Oppo A33 (2020) price in India, launch offers (expected)
The Oppo A33 (2020) has been priced at Rs. 11,990 for its 3GB RAM + 32GB storage option. Oppo says it is available via offline retail stores, and will go on sale from Flipkart in its “next Big Billion Day sale.” Offers include 5 percent cashback on Kotak Bank, RBL Bank, Bank of Baroda, and Federal Bank cards. If users buy the phone from Paytm, benefits worth Rs. 40,000 will be listed. Offline, there are also going to be schemes options from banks like Bajaj Finserv, Home Credit, HDB Financial Services, IDFC First Bank, HDFC Bank, and ICICI Bank. The Oppo A33 (2020) was launched in Indonesia in September,
Oppo A33 (2020) specifications
The Oppo A33 (2020) runs on ColorOS 7.2 based on Android 10 and features a 6.5-inch HD+ (720×1,600 pixels) hole-punch display with 90Hz refresh rate. Under the hood, there is the octa-core Qualcomm Snapdragon 460 SoC. Internal storage is at 32GB with the option to expand further using a microSD card (up to 256GB).
The Oppo A33 (2020) smartphone also has the triple rear camera setup that includes a 13-megapixel primary sensor. The camera setup also has a 2-megapixel depth sensor and a 2-megapixel macro shooter. The Oppo A33 has an 8-megapixel selfie camera.
There is a 5,000mAh battery with 18W fast charging support on the Oppo A33 (2020). There is also the fingerprint sensor at the back of the handset. The phone also comes with dual stereo speakers. Connectivity options include Bluetooth v5, USB Type-C port, Wi-Fi 802.11ac, and more.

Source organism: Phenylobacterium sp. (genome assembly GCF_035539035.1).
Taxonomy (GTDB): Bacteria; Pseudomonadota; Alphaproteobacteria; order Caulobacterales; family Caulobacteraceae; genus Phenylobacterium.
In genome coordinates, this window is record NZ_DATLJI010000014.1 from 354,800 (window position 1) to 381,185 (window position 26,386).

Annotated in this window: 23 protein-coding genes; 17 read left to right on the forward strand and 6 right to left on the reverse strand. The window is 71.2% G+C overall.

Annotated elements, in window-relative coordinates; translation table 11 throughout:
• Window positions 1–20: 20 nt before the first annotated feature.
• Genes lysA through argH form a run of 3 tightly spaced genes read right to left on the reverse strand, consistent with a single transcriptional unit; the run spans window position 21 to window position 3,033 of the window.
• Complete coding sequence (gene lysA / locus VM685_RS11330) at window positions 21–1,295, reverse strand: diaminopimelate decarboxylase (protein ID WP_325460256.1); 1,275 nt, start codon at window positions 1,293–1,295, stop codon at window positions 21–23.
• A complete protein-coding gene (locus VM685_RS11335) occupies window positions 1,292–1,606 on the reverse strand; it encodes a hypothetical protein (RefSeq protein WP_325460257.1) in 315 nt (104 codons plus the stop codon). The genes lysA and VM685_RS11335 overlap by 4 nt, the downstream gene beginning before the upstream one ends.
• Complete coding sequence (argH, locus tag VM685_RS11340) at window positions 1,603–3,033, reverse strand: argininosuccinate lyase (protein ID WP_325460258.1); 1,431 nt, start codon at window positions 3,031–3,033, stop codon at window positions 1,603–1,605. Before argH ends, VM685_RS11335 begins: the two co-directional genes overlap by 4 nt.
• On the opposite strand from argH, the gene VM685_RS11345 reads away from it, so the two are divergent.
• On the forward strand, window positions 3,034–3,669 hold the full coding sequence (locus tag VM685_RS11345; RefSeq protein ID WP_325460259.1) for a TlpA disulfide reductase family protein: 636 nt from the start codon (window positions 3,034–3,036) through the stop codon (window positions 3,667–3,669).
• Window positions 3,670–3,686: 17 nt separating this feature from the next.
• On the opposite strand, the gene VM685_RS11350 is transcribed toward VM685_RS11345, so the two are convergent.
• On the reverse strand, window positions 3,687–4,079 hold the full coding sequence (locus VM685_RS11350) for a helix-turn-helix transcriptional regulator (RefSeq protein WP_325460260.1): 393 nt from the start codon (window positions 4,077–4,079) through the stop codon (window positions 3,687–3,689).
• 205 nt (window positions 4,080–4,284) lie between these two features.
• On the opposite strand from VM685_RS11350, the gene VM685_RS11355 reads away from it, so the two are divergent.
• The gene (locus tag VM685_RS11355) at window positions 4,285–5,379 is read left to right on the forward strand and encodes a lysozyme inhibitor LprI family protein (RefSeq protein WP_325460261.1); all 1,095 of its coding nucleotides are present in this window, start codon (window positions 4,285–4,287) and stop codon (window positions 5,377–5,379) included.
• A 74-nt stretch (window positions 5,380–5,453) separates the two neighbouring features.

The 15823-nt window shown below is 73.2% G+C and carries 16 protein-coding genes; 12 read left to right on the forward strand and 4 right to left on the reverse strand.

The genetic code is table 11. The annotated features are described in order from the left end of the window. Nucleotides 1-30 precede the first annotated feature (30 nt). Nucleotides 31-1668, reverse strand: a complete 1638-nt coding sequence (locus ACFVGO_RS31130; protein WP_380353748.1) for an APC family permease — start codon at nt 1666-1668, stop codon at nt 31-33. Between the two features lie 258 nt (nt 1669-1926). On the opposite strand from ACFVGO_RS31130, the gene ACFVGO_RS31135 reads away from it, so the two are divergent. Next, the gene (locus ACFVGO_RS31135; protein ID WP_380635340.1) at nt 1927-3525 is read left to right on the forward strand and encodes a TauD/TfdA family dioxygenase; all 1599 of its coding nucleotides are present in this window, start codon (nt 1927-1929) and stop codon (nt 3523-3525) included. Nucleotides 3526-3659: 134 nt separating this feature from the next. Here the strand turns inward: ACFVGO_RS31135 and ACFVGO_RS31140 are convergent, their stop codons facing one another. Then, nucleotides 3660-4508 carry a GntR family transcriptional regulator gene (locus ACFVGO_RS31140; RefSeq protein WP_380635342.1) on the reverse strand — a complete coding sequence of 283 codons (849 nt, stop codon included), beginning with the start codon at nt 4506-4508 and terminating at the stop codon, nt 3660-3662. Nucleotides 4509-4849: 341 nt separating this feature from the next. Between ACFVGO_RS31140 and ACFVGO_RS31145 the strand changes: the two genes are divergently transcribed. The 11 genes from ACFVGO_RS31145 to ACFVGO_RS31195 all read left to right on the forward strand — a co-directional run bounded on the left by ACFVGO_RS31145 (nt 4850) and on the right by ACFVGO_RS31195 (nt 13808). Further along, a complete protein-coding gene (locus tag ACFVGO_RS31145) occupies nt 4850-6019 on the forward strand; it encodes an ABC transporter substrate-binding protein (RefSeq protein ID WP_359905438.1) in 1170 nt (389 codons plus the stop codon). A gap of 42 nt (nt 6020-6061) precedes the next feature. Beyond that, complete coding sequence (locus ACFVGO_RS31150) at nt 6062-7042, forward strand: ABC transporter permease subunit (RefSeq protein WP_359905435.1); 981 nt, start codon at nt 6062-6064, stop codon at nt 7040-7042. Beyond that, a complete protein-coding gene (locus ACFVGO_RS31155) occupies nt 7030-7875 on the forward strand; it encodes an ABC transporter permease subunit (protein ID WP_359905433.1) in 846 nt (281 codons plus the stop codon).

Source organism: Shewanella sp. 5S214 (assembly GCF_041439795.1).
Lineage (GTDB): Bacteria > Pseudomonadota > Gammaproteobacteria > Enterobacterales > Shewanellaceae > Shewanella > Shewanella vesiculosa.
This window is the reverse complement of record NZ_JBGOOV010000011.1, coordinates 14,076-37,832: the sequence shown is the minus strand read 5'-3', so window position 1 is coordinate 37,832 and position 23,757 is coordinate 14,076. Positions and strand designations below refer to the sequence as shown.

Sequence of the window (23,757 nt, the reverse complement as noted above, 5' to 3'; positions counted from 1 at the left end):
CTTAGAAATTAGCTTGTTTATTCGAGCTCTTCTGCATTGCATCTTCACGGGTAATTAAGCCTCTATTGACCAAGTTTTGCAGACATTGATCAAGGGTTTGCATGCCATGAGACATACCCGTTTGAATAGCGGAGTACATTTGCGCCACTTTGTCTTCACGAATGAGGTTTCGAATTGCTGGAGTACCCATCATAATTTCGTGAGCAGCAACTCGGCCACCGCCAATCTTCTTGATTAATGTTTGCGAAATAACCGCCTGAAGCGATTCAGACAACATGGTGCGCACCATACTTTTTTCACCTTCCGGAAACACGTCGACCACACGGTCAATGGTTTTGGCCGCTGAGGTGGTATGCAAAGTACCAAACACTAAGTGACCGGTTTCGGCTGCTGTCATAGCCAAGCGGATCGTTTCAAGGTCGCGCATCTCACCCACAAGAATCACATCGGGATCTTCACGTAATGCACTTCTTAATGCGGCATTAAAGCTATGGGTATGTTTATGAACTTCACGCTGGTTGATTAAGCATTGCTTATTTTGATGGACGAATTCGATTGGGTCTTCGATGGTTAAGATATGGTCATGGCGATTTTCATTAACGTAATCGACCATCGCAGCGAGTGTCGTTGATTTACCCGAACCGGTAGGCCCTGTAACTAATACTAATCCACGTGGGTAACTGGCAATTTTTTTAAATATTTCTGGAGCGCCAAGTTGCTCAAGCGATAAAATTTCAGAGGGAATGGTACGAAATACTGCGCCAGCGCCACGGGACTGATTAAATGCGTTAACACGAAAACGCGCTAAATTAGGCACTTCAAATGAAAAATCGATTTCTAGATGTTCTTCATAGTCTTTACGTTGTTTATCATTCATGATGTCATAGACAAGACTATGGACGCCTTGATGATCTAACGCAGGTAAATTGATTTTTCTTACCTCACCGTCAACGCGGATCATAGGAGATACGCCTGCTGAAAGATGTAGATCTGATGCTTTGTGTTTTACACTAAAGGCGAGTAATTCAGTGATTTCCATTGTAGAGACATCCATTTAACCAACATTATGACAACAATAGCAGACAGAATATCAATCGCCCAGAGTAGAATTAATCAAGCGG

Should the government explain why Chinese apps were banned? We discussed this on Orbital, our weekly technology podcast, which you can subscribe to via Apple Podcasts, Google Podcasts, or RSS, download the episode, or just hit the play button below.
Big data and DevOps: No longer separate silos, and that’s a good thing
The pandemic has caused major shifts in the way IT and big data work. Now they may be working together for better outcomes.
The world has changed a lot since March 2020, and the coronavirus pandemic has affected nearly every aspect of our lives. While we’ve seen massive changes in technology already, another change happening right now is in big data and its role with DevOps.
“The COVID-19 pandemic has accelerated the blending of data analytics and DevOps, meaning developers, data scientists, and product managers will need to work more closely together than ever before,” said Bill Detwiler, editor in chief of TechRepublic.
SEE: TechRepublic Premium editorial calendar: IT policies, checklists, toolkits, and research for download (TechRepublic Premium)
Detwiler was interviewing managers at Tibco, a leader in big data integration and analytics. They said the coronavirus pandemic had caused organizations to rethink how they were using big data and analytics, generating what appears to be a movement toward merging IT DevOps methodologies with big data analytics.
For IT organizations, this is more than just a story about how the pandemic has altered how companies think about big data and analytics. The emergency of COVID has placed emphasis on getting analytics insights and results to market quickly. This has redefined analytics reporting as mission-critical, and not just as an ancillary tool for how companies operate and strategize.
SEE: Return to work: What the new normal will look like post-pandemic (free PDF) (TechRepublic)